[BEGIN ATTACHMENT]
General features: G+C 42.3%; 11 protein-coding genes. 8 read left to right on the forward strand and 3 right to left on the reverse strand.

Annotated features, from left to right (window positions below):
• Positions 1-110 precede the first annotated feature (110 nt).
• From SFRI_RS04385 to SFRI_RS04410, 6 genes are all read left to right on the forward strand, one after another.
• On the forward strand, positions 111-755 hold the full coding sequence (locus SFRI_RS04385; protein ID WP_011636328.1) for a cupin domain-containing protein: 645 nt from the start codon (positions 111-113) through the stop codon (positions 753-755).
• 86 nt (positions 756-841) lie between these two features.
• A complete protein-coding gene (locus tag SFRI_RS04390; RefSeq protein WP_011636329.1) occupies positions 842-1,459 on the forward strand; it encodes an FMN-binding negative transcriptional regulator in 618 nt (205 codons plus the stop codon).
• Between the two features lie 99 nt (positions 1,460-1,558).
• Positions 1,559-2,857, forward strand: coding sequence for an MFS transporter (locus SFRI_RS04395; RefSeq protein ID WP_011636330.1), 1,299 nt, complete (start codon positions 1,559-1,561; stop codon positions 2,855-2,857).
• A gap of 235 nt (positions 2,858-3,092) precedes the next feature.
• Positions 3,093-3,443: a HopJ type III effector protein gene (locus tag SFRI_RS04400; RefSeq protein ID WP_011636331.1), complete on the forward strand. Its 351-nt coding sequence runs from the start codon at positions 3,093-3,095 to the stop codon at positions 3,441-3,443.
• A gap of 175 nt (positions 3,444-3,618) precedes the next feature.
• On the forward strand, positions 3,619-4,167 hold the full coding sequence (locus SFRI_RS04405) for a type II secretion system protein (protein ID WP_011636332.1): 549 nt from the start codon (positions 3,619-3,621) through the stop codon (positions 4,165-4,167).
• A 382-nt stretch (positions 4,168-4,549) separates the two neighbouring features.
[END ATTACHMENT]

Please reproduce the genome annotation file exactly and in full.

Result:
General features: G+C 42.3%; 11 protein-coding genes. 8 read left to right on the forward strand and 3 right to left on the reverse strand.

Annotated features, from left to right (window positions below):
• Positions 1-110 precede the first annotated feature (110 nt).
• From SFRI_RS04385 to SFRI_RS04410, 6 genes are all read left to right on the forward strand, one after another.
• On the forward strand, positions 111-755 hold the full coding sequence (locus SFRI_RS04385; protein ID WP_011636328.1) for a cupin domain-containing protein: 645 nt from the start codon (positions 111-113) through the stop codon (positions 753-755).
• 86 nt (positions 756-841) lie between these two features.
• A complete protein-coding gene (locus tag SFRI_RS04390; RefSeq protein WP_011636329.1) occupies positions 842-1,459 on the forward strand; it encodes an FMN-binding negative transcriptional regulator in 618 nt (205 codons plus the stop codon).
• Between the two features lie 99 nt (positions 1,460-1,558).
• Positions 1,559-2,857, forward strand: coding sequence for an MFS transporter (locus SFRI_RS04395; RefSeq protein ID WP_011636330.1), 1,299 nt, complete (start codon positions 1,559-1,561; stop codon positions 2,855-2,857).
• A gap of 235 nt (positions 2,858-3,092) precedes the next feature.
• Positions 3,093-3,443: a HopJ type III effector protein gene (locus tag SFRI_RS04400; RefSeq protein ID WP_011636331.1), complete on the forward strand. Its 351-nt coding sequence runs from the start codon at positions 3,093-3,095 to the stop codon at positions 3,441-3,443.
• A gap of 175 nt (positions 3,444-3,618) precedes the next feature.
• On the forward strand, positions 3,619-4,167 hold the full coding sequence (locus SFRI_RS04405) for a type II secretion system protein (protein ID WP_011636332.1): 549 nt from the start codon (positions 3,619-3,621) through the stop codon (positions 4,165-4,167).
• A 382-nt stretch (positions 4,168-4,549) separates the two neighbouring features.